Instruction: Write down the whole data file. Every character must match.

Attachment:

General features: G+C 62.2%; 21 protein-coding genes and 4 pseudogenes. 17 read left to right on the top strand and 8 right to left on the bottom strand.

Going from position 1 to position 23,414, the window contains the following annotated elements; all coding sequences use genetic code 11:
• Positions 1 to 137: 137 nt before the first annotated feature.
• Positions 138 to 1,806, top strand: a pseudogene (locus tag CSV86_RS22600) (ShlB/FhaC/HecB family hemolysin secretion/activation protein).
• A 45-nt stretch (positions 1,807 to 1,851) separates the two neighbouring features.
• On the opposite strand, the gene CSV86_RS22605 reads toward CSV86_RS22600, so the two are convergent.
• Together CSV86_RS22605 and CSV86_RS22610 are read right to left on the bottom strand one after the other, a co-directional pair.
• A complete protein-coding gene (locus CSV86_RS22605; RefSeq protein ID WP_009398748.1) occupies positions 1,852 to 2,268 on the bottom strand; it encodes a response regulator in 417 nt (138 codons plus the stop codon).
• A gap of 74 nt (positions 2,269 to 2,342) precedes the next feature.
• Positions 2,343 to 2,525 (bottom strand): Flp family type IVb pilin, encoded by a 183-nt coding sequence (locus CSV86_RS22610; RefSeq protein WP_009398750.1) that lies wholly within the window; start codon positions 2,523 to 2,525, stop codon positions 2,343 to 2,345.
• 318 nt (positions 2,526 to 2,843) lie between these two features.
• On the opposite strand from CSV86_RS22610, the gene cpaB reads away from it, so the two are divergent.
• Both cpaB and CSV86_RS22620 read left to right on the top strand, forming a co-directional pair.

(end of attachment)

General features: G+C 62.2%; 21 protein-coding genes and 4 pseudogenes. 17 read left to right on the top strand and 8 right to left on the bottom strand.

Going from position 1 to position 23,414, the window contains the following annotated elements; all coding sequences use genetic code 11:
• Positions 1 to 137: 137 nt before the first annotated feature.
• Positions 138 to 1,806, top strand: a pseudogene (locus tag CSV86_RS22600) (ShlB/FhaC/HecB family hemolysin secretion/activation protein).
• A 45-nt stretch (positions 1,807 to 1,851) separates the two neighbouring features.
• On the opposite strand, the gene CSV86_RS22605 reads toward CSV86_RS22600, so the two are convergent.
• Together CSV86_RS22605 and CSV86_RS22610 are read right to left on the bottom strand one after the other, a co-directional pair.
• A complete protein-coding gene (locus CSV86_RS22605; RefSeq protein ID WP_009398748.1) occupies positions 1,852 to 2,268 on the bottom strand; it encodes a response regulator in 417 nt (138 codons plus the stop codon).
• A gap of 74 nt (positions 2,269 to 2,342) precedes the next feature.
• Positions 2,343 to 2,525 (bottom strand): Flp family type IVb pilin, encoded by a 183-nt coding sequence (locus CSV86_RS22610; RefSeq protein WP_009398750.1) that lies wholly within the window; start codon positions 2,523 to 2,525, stop codon positions 2,343 to 2,345.
• 318 nt (positions 2,526 to 2,843) lie between these two features.
• On the opposite strand from CSV86_RS22610, the gene cpaB reads away from it, so the two are divergent.
• Both cpaB and CSV86_RS22620 read left to right on the top strand, forming a co-directional pair.